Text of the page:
The process of preparing an action plan for the management of possible monkeypox cases in Cyprus is progressing rapidly, a meeting at the Ministry of Health heard on Tuesday, while the competent services of the Ministry assigned a deadline to formulate a plan of procedures before the next meeting.
Proposals were tabled by the State Health Services Organisation (SHSO), the Pharmaceutical Services, the Medical Services and the Epidemiological Surveillance Unit, in relation to the admission and treatment of monkeypox cases in hospitals and how these will be managed.
In statements to CNA, the Ministry’s Communications Adviser Constantinos Athanasiou said the competent services will reconvene on Thursday with additional suggestions to draw up procedures.
During today’s meeting, he added, participants examined whether the relevant laboratory tests can be performed in Cyprus or sent overseas and how these cases will be treated.
Referring to the availability of vaccines in Cyprus, Athanasiou said that at the moment, Cyprus does not have vaccines for smallpox, however, if necessary it can be supplied at a European level.
He explained that these vaccine are available in Denmark and the Netherlands, and both countries assured the EU that they have enough quantities to make available to countries that might need them.
Cyprus, he added, has available two antiviral drugs which are given in extremely severe cases.
According to the ECDC, EU/EEA countries should focus on prompt identification, management, contact tracing and reporting of new monkeypox virus (MPXV) cases. Countries should update their contact tracing mechanisms, their diagnostic capacity for orthopoxviruses and review the availability of smallpox vaccines, antivirals and personal protective equipment (PPE) for health professionals.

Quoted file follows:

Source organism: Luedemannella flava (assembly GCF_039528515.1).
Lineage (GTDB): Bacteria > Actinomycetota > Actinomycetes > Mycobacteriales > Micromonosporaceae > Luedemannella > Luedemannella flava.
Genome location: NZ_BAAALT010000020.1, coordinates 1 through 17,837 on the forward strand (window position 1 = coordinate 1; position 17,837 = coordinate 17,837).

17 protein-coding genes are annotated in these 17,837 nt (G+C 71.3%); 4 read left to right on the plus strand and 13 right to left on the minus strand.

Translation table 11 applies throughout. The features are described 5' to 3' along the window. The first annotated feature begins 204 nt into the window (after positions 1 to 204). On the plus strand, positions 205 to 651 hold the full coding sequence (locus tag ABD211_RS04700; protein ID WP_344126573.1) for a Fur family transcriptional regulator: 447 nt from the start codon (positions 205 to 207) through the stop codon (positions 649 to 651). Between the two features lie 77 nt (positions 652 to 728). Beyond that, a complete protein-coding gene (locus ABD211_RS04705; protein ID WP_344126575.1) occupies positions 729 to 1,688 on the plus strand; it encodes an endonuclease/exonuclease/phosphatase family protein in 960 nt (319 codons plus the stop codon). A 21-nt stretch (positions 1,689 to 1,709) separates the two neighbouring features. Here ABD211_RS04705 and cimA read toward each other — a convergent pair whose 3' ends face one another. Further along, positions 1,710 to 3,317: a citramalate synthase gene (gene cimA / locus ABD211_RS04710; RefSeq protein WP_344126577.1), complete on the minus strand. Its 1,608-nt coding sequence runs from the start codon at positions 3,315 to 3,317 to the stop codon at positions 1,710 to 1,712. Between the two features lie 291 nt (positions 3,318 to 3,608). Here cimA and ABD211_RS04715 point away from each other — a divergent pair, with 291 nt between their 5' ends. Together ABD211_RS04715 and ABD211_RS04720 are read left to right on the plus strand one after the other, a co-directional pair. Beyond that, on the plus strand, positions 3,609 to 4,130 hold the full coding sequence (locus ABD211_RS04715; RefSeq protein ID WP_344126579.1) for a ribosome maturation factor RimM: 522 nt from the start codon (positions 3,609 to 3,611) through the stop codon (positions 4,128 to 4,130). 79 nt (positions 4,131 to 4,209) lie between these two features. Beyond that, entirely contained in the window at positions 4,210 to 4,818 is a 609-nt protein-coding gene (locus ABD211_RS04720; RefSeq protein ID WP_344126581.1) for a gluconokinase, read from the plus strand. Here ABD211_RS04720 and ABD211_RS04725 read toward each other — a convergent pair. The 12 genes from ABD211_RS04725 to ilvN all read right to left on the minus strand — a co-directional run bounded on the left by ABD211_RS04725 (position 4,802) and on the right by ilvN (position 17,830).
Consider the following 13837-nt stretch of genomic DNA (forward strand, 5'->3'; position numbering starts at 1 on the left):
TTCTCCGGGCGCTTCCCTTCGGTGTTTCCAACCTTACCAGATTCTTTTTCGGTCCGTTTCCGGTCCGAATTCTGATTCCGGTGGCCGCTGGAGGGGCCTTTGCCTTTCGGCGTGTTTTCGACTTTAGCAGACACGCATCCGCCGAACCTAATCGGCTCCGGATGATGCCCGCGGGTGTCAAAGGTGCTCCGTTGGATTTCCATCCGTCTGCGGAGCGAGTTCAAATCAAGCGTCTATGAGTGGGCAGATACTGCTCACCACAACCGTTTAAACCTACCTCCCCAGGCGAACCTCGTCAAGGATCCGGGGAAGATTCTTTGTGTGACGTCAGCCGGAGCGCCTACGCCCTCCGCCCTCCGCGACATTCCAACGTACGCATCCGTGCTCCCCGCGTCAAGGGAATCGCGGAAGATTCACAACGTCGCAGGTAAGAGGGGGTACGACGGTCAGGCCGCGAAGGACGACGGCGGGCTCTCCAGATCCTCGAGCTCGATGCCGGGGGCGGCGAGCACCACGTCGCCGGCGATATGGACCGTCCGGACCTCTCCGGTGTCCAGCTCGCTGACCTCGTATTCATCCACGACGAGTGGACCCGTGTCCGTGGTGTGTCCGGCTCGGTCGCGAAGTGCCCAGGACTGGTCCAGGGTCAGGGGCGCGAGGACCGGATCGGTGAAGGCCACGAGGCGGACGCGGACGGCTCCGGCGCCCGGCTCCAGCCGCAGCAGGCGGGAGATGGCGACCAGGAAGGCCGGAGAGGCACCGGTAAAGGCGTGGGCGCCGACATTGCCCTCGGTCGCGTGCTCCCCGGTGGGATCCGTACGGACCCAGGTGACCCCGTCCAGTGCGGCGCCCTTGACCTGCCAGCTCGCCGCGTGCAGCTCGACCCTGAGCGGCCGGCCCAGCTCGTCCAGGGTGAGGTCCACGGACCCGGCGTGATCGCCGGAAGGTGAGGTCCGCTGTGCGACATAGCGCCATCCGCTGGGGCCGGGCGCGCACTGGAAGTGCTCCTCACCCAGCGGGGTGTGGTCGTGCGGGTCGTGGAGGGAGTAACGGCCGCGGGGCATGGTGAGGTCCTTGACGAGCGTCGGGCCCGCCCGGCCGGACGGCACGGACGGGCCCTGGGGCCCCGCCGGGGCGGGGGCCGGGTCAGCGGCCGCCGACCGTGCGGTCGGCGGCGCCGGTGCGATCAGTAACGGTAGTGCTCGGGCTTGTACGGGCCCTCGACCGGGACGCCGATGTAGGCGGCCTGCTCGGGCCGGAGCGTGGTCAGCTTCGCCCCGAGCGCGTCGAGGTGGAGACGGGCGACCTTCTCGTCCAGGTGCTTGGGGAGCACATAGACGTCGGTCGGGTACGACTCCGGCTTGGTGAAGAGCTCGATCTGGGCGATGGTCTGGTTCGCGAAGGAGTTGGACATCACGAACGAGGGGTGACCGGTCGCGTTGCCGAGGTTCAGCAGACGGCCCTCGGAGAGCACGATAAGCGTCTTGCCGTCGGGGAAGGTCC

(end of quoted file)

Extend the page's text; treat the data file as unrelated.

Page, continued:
Cases should remain isolated until their rash heals completely, avoiding contact with immunosuppressed persons and pets. Abstaining from sexual activity and close physical contact is also advised until the rash heals. Most cases can remain at home with supportive care.
Close contacts of MPX cases should self-monitor for the development of symptoms up to 21 days from the last exposure to a case.
Although most cases in current outbreaks have presented with mild disease symptoms, MPXV may cause severe disease in certain population groups (young children, pregnant women, immunosuppressed persons). However, the likelihood of cases with severe morbidity cannot be accurately estimated yet.